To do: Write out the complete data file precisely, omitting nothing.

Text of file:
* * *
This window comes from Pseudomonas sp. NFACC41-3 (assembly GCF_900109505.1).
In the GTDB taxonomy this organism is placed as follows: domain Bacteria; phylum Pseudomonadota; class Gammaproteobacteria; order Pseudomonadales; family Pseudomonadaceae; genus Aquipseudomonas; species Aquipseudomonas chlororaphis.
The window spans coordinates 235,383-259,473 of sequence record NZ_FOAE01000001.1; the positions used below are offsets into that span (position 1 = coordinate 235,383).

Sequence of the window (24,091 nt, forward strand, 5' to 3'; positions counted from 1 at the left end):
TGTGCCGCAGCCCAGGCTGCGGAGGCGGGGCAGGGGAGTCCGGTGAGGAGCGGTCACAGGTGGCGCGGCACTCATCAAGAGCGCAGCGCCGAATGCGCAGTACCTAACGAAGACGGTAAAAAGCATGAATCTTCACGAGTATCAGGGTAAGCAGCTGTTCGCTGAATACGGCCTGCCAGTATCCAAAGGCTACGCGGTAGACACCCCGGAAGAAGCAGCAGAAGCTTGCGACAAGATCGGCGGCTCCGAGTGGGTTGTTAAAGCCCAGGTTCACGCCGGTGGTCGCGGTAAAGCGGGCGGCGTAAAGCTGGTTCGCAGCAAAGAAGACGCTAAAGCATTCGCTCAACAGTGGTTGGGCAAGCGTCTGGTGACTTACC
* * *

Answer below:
This window comes from Pseudomonas sp. NFACC41-3 (assembly GCF_900109505.1).
In the GTDB taxonomy this organism is placed as follows: domain Bacteria; phylum Pseudomonadota; class Gammaproteobacteria; order Pseudomonadales; family Pseudomonadaceae; genus Aquipseudomonas; species Aquipseudomonas chlororaphis.
The window spans coordinates 235,383-259,473 of sequence record NZ_FOAE01000001.1; the positions used below are offsets into that span (position 1 = coordinate 235,383).

Sequence of the window (24,091 nt, forward strand, 5' to 3'; positions counted from 1 at the left end):
TGTGCCGCAGCCCAGGCTGCGGAGGCGGGGCAGGGGAGTCCGGTGAGGAGCGGTCACAGGTGGCGCGGCACTCATCAAGAGCGCAGCGCCGAATGCGCAGTACCTAACGAAGACGGTAAAAAGCATGAATCTTCACGAGTATCAGGGTAAGCAGCTGTTCGCTGAATACGGCCTGCCAGTATCCAAAGGCTACGCGGTAGACACCCCGGAAGAAGCAGCAGAAGCTTGCGACAAGATCGGCGGCTCCGAGTGGGTTGTTAAAGCCCAGGTTCACGCCGGTGGTCGCGGTAAAGCGGGCGGCGTAAAGCTGGTTCGCAGCAAAGAAGACGCTAAAGCATTCGCTCAACAGTGGTTGGGCAAGCGTCTGGTGACTTACC